en.wikipedia.org/wiki/Exponentiation

Exponentiation is a mathematical operation, written as b^{n}, involving two **numbers**
, the base b ... The definition of exponentiation can be extended to allow **any** real
or ..... **Powers** of a **number** with absolute value less than **one** tend to **zero**: ... and
negative **numbers** as n alternates between even and odd, and thus **does** not tend
...

medium.com/i-math/the-zero-power-rule-explained-449b4bd6934d

Feb 18, 2016 **...** Why is **any** non-**zero number** raised to the **power of zero equal 1**? ... by their
respective exponents, all we need to **do** is write the common base ...

www.khanacademy.org/math/pre-algebra/pre-algebra-exponents-radicals/pre-algebra-exponents/v/raising-a-number-to-the-0th-and-1st-power

Discover a pattern that explains why **any** non-**zero number** to the **zero power**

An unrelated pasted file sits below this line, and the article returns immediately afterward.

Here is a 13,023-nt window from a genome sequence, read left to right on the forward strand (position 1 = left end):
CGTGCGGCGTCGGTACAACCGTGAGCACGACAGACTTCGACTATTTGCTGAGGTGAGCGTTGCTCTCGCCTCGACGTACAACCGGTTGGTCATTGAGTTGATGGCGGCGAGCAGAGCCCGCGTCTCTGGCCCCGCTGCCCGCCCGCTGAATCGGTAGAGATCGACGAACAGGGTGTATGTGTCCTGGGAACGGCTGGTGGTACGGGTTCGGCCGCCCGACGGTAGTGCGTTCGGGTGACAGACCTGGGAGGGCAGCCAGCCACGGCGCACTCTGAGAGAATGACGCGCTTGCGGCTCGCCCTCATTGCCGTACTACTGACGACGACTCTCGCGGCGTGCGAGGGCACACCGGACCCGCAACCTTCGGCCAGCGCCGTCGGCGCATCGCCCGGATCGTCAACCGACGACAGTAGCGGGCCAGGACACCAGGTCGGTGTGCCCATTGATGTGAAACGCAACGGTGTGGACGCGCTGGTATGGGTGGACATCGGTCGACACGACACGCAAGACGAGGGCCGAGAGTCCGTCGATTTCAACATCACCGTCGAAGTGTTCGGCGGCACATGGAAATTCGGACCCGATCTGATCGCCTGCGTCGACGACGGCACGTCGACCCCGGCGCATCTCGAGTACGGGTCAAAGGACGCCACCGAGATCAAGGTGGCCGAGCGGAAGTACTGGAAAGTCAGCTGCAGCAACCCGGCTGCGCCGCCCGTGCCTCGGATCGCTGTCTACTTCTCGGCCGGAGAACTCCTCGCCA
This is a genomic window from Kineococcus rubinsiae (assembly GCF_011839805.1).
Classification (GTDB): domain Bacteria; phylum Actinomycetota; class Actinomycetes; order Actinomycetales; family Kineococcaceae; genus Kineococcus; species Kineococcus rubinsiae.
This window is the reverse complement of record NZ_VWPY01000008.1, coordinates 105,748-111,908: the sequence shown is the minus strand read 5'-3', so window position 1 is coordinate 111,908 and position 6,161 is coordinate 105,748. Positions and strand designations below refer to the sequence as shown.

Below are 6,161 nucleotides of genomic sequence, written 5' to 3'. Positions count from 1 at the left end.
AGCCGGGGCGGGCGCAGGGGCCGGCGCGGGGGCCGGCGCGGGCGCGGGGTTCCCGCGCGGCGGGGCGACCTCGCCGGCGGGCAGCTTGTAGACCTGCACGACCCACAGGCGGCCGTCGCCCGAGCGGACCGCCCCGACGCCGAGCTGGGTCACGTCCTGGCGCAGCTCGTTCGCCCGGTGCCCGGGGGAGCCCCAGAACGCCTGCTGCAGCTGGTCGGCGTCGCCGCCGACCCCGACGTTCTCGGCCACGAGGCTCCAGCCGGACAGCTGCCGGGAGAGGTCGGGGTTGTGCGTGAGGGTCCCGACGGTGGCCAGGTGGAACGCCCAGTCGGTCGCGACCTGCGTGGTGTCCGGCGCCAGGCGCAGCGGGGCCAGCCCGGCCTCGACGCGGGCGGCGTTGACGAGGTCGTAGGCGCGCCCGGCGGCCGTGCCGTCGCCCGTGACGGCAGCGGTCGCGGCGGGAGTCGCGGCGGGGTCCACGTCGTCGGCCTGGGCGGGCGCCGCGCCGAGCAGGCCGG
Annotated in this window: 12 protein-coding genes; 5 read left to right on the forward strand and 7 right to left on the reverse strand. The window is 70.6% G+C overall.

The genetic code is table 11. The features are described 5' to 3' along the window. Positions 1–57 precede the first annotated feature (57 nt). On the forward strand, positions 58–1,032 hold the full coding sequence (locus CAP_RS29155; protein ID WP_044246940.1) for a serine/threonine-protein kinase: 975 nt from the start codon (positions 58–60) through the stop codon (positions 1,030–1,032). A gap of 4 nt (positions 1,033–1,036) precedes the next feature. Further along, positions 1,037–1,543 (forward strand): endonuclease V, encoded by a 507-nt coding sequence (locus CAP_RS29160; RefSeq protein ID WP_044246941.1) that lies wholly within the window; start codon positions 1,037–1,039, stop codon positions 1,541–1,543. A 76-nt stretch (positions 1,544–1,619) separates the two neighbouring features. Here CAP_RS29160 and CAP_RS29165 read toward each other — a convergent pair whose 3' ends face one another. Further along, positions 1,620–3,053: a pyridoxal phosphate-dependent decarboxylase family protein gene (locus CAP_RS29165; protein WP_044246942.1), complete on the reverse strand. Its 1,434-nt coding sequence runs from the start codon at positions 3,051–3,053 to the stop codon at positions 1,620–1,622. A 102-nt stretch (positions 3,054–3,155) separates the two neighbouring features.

**equals one**. ... how **do** you type the multiplication symbol on a keyboard?
Incredible ...

mathforum.org/dr.math/faq/faq.number.to.0power.html

Why is **any number** raised to the **zero power equal** to **one**? Let's first look at an
example. Let's look at the list of **numbers** 3^**1**, 3^2, 3^3, 3^4, .... Finding the actual
...

scienceline.ucsb.edu/getkey.php?key=2626

So, the reason that **any number** to the **zero power** is **one** is because **any** .... what
you **do** is take **1** and multiply it by the base of the **power** a **number** of times **equal**
...

www.homeschoolmath.net/teaching/zero-exponent-proof.php

Two easy proofs that an integer to the **power zero** is **1**. ... For **any** whole **number**
exponents x and y you can just add the exponents: n^{x} · n^{y} = (n·n·n ·...·n·n·n) · (n·.
... **Why does zero** with a **zero** exponent come up with an error?? Please explain ...

www.quora.com/Why-does-any-number-raised-to-the-power-of-zero-equal-one

Answer : When a **number** is raise to the **power** 0, we are not actually multiplying
the particular **number** by 0. For example, let us take 2^0. In this case we are...

www.math.hmc.edu/funfacts/ffiles/10005.3-5.shtml

It is commonly taught that **any number** to the **zero power** is **1**, and **zero** to **any**
**power** is 0. ... We'll give several arguments to show that the answer "should" be **1**.